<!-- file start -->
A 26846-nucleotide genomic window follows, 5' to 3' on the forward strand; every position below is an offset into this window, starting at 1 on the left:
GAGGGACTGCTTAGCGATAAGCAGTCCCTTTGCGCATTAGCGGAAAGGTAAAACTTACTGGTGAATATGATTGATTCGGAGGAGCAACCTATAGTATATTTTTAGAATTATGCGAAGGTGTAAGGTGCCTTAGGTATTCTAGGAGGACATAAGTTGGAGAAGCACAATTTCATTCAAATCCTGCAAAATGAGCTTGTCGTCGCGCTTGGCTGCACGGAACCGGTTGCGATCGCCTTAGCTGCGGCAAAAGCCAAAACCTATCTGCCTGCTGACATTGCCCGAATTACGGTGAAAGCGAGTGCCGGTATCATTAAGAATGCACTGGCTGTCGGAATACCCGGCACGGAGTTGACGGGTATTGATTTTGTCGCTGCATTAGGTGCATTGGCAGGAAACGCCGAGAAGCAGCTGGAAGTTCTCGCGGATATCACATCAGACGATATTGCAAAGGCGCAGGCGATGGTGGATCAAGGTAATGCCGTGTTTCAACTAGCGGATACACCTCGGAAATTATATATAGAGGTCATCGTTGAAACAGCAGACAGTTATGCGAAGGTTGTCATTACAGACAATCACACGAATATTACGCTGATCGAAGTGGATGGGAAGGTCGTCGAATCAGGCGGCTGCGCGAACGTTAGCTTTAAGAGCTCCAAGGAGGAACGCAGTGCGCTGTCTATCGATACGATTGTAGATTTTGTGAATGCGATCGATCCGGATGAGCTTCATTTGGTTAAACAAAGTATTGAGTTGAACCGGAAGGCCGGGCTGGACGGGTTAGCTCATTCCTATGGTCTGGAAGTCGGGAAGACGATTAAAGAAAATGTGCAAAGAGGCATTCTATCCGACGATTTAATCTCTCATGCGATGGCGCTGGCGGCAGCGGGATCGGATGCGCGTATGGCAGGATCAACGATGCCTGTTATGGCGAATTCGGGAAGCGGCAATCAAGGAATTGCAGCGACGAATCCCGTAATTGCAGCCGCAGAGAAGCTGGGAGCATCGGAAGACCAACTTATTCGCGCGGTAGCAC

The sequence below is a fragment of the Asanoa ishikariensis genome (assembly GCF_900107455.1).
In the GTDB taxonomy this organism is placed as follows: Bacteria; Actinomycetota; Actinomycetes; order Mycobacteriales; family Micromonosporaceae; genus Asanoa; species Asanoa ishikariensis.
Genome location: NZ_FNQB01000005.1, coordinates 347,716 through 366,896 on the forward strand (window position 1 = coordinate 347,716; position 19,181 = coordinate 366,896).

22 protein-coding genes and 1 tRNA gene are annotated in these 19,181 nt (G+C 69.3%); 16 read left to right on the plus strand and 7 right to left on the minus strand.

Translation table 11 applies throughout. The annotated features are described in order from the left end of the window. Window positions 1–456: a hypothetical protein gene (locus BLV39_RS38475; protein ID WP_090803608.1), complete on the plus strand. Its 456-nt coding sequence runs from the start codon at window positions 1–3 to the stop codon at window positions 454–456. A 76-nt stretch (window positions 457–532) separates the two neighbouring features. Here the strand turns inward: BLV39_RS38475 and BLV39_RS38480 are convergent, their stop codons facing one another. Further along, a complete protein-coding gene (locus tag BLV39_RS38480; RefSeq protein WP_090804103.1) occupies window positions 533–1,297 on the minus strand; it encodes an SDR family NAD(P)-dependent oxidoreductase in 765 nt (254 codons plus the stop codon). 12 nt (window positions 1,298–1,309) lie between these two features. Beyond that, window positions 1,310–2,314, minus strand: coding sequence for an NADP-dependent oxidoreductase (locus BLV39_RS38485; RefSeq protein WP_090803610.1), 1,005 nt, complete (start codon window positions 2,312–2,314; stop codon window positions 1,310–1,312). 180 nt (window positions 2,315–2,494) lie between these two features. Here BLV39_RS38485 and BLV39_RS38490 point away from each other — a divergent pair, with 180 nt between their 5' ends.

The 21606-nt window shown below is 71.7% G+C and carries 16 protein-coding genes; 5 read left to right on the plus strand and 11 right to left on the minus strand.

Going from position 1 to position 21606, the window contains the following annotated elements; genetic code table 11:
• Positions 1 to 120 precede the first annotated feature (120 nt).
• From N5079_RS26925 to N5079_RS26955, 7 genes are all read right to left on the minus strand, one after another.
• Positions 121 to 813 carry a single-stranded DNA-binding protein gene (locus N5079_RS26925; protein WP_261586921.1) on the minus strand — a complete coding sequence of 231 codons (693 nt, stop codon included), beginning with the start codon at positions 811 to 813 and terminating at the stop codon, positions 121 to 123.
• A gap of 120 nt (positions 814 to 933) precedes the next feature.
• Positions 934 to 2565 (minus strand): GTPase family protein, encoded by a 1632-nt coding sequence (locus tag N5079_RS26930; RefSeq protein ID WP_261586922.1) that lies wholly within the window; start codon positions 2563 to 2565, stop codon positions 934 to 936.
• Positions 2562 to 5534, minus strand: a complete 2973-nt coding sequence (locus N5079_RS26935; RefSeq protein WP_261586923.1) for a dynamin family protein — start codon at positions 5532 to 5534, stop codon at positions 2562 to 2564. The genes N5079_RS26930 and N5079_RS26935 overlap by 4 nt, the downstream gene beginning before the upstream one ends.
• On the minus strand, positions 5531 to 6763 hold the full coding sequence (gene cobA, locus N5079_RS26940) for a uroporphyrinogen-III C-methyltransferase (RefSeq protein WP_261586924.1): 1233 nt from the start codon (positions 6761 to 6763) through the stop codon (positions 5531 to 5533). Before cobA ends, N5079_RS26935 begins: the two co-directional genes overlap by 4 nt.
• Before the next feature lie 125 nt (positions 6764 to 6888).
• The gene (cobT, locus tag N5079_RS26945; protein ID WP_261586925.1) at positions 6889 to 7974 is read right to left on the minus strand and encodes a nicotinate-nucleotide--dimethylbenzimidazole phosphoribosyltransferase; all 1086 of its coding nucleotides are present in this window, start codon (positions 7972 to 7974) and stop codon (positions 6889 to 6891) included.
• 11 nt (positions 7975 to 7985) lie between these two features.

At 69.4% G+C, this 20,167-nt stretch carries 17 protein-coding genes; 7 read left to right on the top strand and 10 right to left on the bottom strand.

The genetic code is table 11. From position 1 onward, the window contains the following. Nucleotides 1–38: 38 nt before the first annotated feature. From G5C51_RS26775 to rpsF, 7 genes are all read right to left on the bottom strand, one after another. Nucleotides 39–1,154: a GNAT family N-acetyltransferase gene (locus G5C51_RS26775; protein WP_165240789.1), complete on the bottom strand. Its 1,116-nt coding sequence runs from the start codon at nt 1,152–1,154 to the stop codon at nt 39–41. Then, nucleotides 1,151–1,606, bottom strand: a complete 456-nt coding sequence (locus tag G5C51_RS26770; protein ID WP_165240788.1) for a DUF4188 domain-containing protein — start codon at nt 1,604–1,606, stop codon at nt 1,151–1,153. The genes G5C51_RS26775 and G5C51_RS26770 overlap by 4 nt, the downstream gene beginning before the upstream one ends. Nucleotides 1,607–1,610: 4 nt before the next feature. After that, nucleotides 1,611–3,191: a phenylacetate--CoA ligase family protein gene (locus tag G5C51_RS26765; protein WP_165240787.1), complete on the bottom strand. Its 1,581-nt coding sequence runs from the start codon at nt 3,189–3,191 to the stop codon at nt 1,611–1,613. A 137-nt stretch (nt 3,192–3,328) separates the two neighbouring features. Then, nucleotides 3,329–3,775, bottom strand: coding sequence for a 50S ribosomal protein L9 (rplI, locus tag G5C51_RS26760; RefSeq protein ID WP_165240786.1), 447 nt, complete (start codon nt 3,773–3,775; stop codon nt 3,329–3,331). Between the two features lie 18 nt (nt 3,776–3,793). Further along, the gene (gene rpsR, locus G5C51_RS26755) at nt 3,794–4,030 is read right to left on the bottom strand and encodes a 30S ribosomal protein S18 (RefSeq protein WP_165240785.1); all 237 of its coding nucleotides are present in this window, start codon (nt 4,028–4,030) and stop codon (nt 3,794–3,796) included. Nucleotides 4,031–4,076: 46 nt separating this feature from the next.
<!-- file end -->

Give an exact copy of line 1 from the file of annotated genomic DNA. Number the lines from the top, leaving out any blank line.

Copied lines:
A 26846-nucleotide genomic window follows, 5' to 3' on the forward strand; every position below is an offset into this window, starting at 1 on the left: